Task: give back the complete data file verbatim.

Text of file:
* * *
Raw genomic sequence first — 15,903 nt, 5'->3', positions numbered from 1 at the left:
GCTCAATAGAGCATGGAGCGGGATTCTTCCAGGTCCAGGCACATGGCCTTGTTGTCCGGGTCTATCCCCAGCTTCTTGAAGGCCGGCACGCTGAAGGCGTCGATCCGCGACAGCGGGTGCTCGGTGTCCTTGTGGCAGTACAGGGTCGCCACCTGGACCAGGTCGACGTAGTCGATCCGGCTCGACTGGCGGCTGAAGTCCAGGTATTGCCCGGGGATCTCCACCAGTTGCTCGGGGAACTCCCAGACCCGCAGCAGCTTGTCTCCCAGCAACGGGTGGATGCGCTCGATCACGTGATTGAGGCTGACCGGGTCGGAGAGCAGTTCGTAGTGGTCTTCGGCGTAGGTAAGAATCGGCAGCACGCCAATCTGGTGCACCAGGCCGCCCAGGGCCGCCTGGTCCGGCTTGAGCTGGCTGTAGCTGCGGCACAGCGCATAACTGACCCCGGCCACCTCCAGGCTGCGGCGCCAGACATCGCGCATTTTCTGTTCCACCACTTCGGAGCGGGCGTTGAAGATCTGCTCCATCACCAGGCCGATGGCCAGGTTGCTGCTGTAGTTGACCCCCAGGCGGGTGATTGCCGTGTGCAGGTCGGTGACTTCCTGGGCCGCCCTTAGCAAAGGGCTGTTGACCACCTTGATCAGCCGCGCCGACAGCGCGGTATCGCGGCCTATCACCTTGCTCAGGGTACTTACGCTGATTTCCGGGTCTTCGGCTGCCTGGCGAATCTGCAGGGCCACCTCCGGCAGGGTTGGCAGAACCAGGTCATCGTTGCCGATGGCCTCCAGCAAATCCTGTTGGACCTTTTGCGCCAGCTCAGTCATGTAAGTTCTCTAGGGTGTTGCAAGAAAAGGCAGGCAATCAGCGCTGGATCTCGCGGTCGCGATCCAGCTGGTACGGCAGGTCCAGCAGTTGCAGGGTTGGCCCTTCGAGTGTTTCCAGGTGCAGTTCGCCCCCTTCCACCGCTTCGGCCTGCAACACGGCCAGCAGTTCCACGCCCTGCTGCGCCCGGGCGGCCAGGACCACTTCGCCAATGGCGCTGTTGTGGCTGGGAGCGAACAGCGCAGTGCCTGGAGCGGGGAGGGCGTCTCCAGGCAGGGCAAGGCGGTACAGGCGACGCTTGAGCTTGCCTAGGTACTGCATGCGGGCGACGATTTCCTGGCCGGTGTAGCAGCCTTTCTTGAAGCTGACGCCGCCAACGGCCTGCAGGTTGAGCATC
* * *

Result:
Raw genomic sequence first — 15,903 nt, 5'->3', positions numbered from 1 at the left:
GCTCAATAGAGCATGGAGCGGGATTCTTCCAGGTCCAGGCACATGGCCTTGTTGTCCGGGTCTATCCCCAGCTTCTTGAAGGCCGGCACGCTGAAGGCGTCGATCCGCGACAGCGGGTGCTCGGTGTCCTTGTGGCAGTACAGGGTCGCCACCTGGACCAGGTCGACGTAGTCGATCCGGCTCGACTGGCGGCTGAAGTCCAGGTATTGCCCGGGGATCTCCACCAGTTGCTCGGGGAACTCCCAGACCCGCAGCAGCTTGTCTCCCAGCAACGGGTGGATGCGCTCGATCACGTGATTGAGGCTGACCGGGTCGGAGAGCAGTTCGTAGTGGTCTTCGGCGTAGGTAAGAATCGGCAGCACGCCAATCTGGTGCACCAGGCCGCCCAGGGCCGCCTGGTCCGGCTTGAGCTGGCTGTAGCTGCGGCACAGCGCATAACTGACCCCGGCCACCTCCAGGCTGCGGCGCCAGACATCGCGCATTTTCTGTTCCACCACTTCGGAGCGGGCGTTGAAGATCTGCTCCATCACCAGGCCGATGGCCAGGTTGCTGCTGTAGTTGACCCCCAGGCGGGTGATTGCCGTGTGCAGGTCGGTGACTTCCTGGGCCGCCCTTAGCAAAGGGCTGTTGACCACCTTGATCAGCCGCGCCGACAGCGCGGTATCGCGGCCTATCACCTTGCTCAGGGTACTTACGCTGATTTCCGGGTCTTCGGCTGCCTGGCGAATCTGCAGGGCCACCTCCGGCAGGGTTGGCAGAACCAGGTCATCGTTGCCGATGGCCTCCAGCAAATCCTGTTGGACCTTTTGCGCCAGCTCAGTCATGTAAGTTCTCTAGGGTGTTGCAAGAAAAGGCAGGCAATCAGCGCTGGATCTCGCGGTCGCGATCCAGCTGGTACGGCAGGTCCAGCAGTTGCAGGGTTGGCCCTTCGAGTGTTTCCAGGTGCAGTTCGCCCCCTTCCACCGCTTCGGCCTGCAACACGGCCAGCAGTTCCACGCCCTGCTGCGCCCGGGCGGCCAGGACCACTTCGCCAATGGCGCTGTTGTGGCTGGGAGCGAACAGCGCAGTGCCTGGAGCGGGGAGGGCGTCTCCAGGCAGGGCAAGGCGGTACAGGCGACGCTTGAGCTTGCCTAGGTACTGCATGCGGGCGACGATTTCCTGGCCGGTGTAGCAGCCTTTCTTGAAGCTGACGCCGCCAACGGCCTGCAGGTTGAGCATC